Republican Party legislative candidates yesterday promised to pursue clean politics if elected, signing a pledge to reject “red envelope” bribes and offers to rig government contracts, as well as to snub land speculation.
“From long-term care to housing to daycare, the government has failed to lay out policies for addressing the public’s needs and has instead handed over its responsibilities to corporations,” party spokesman Hsu Shih-shun (徐世勳) said. “What is even worse is there are often political figures behind the corporations, allowing them to act as arbiter to manipulate policies.”
The manipulation of government contracts has held back important infrastructure investments, and has caused the market to shrink and led to an outflow of capital by harming the nation’s investment environment, he said.
The party chose to raise the issue now to publicize its emphasis on clean politics before tomorrow’s legislative elections, Hsu said.
When asked why most of the party’s candidates failed to sign a Citizen Congress Watch (CCW) to publicize positions held by candidates in corporations and other organizations, Hsu said that the party voted to treat the CCW’s pledge with caution.
Only three Republican Party candidates have signed the CCW pledge, he said.
“There are numerous points in its wording that we do not agree with,” Hsu said, referring to CCW’s legislative reform proposals.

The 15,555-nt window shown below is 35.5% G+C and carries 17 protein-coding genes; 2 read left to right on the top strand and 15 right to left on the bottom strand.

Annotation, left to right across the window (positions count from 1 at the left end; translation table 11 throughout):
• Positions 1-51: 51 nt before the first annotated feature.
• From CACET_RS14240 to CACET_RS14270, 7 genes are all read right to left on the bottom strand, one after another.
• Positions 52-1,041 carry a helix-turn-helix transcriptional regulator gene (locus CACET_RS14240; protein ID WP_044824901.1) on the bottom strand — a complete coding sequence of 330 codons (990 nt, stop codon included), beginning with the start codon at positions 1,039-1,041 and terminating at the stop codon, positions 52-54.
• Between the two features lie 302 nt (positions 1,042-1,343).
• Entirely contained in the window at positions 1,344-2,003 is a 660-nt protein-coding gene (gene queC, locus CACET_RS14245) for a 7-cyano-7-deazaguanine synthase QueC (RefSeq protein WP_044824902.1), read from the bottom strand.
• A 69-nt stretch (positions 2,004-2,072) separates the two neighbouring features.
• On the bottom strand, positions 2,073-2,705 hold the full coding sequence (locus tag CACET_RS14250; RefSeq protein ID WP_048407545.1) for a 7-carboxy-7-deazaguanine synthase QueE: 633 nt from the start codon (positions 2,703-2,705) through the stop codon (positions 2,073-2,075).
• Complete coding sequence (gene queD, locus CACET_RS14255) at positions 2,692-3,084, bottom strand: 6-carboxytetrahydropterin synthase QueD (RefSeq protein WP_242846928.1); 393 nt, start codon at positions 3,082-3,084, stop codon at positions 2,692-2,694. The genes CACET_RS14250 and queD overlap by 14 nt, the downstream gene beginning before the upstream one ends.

Several candidates also said that they had not been notified by the group.
“I feel that we as candidates have been bullied,” legislative candidate Rahic Amind said, adding that organizations often fail to contact candidates in a timely manner, often asking them to take last minute black-or-white stances on issues that they have no clear position.
He has not been contacted by CCW, Rahic Amind said.
When asked if the party had coordinated with the People First Party (PFP) in promulgating the pledge, Hsu stated that in previous conversations, PFP Chairman James Soong (宋楚瑜) had expressed support for Republican Party principles.
Inviting him to sign the pledge should not be a problem, he said, adding that the party hoped that Chinese Nationalist Party (KMT) and Democratic Progressive Party leaders would also sign it.
Republican Party Chairwoman Hsu Hsin-ying (徐欣瑩) is paired with Soong on the PFP’s ticket for vice presidential candidate.
Hsu Hsin-ying said that if elected, the parties would focus on Soong’s policies, adding that each party had separate policies and basic demands. While the Republican Party is focused more on legal reform and labor issues, its policy stances did not conflict with the PFP’s, as the two parties complement each other, he said.
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